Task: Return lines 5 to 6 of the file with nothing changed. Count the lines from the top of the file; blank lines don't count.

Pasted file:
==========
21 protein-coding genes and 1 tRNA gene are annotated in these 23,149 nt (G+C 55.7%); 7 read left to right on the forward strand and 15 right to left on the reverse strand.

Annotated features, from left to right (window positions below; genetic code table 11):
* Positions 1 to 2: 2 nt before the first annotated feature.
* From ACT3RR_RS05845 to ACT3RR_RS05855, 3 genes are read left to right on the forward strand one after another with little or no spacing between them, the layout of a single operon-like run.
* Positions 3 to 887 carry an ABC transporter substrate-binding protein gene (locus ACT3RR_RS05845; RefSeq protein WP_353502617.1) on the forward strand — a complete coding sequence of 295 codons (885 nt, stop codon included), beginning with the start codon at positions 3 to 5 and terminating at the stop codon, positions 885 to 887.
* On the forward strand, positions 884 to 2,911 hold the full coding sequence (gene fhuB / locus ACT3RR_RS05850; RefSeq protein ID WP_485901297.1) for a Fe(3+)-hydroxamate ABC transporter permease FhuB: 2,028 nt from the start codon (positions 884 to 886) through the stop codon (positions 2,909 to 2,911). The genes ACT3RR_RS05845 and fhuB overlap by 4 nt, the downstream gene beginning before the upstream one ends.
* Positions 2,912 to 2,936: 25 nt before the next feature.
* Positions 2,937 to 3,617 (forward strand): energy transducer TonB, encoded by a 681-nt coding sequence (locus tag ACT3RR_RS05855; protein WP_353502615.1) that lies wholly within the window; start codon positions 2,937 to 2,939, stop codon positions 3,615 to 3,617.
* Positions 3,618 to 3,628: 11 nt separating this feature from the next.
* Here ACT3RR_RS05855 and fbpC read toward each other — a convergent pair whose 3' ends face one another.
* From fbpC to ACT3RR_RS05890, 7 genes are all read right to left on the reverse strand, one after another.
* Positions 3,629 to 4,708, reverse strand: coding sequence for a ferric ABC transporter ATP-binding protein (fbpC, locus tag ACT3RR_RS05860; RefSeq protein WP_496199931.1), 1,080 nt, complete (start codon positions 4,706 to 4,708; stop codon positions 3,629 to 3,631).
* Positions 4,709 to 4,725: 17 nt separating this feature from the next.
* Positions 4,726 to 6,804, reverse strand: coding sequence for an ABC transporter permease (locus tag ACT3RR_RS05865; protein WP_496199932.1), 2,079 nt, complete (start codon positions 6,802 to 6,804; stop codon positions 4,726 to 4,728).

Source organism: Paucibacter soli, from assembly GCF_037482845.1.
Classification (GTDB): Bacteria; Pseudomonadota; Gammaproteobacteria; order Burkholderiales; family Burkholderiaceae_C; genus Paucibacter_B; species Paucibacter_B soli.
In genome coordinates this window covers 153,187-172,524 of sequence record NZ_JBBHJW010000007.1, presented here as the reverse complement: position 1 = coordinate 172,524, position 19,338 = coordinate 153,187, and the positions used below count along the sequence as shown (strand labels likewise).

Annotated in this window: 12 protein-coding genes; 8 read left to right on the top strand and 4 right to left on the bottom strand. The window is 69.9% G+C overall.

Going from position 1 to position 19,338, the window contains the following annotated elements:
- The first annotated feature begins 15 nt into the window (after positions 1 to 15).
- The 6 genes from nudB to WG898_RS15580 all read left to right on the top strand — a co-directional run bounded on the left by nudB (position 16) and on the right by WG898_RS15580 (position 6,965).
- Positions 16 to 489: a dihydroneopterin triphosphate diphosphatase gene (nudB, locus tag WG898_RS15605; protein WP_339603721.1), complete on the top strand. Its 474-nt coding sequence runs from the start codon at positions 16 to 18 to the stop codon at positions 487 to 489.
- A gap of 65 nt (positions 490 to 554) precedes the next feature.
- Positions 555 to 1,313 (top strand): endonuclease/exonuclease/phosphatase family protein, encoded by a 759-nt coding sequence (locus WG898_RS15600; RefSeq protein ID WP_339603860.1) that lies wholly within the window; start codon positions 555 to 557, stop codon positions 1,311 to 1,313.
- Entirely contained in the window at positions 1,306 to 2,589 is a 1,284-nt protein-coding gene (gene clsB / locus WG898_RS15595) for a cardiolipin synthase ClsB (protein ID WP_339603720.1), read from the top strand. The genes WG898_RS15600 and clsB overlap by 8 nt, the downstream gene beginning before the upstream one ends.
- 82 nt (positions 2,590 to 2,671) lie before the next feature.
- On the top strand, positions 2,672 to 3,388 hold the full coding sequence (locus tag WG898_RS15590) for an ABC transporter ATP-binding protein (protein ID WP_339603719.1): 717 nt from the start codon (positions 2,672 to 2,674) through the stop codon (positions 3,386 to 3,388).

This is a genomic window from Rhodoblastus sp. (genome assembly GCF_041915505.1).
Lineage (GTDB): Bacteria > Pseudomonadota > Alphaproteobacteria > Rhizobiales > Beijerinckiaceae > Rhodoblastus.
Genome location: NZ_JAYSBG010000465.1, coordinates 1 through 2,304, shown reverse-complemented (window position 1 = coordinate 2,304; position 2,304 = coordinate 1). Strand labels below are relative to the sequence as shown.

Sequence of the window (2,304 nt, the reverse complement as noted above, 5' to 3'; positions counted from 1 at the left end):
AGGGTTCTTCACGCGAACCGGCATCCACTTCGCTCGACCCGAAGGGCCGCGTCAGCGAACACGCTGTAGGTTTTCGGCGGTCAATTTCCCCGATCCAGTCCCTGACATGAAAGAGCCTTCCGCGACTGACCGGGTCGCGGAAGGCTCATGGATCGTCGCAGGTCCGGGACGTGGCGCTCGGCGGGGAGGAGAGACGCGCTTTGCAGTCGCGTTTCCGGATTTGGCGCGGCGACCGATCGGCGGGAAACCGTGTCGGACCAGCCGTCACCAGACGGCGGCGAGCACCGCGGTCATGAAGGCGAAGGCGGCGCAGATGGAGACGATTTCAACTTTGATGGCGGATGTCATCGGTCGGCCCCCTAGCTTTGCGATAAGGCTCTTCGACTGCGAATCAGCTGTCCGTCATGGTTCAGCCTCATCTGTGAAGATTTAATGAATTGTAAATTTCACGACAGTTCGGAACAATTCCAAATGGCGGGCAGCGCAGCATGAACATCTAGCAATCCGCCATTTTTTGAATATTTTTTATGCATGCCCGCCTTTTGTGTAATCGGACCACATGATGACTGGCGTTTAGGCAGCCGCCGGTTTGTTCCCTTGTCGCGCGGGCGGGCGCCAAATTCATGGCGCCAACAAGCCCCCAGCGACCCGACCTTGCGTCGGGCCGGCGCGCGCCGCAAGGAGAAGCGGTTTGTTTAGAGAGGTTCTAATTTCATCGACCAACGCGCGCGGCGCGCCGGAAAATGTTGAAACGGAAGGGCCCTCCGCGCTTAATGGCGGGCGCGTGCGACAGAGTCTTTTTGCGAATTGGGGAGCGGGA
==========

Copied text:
* Positions 3 to 887 carry an ABC transporter substrate-binding protein gene (locus ACT3RR_RS05845; RefSeq protein WP_353502617.1) on the forward strand — a complete coding sequence of 295 codons (885 nt, stop codon included), beginning with the start codon at positions 3 to 5 and terminating at the stop codon, positions 885 to 887.
* On the forward strand, positions 884 to 2,911 hold the full coding sequence (gene fhuB / locus ACT3RR_RS05850; RefSeq protein ID WP_485901297.1) for a Fe(3+)-hydroxamate ABC transporter permease FhuB: 2,028 nt from the start codon (positions 884 to 886) through the stop codon (positions 2,909 to 2,911). The genes ACT3RR_RS05845 and fhuB overlap by 4 nt, the downstream gene beginning before the upstream one ends.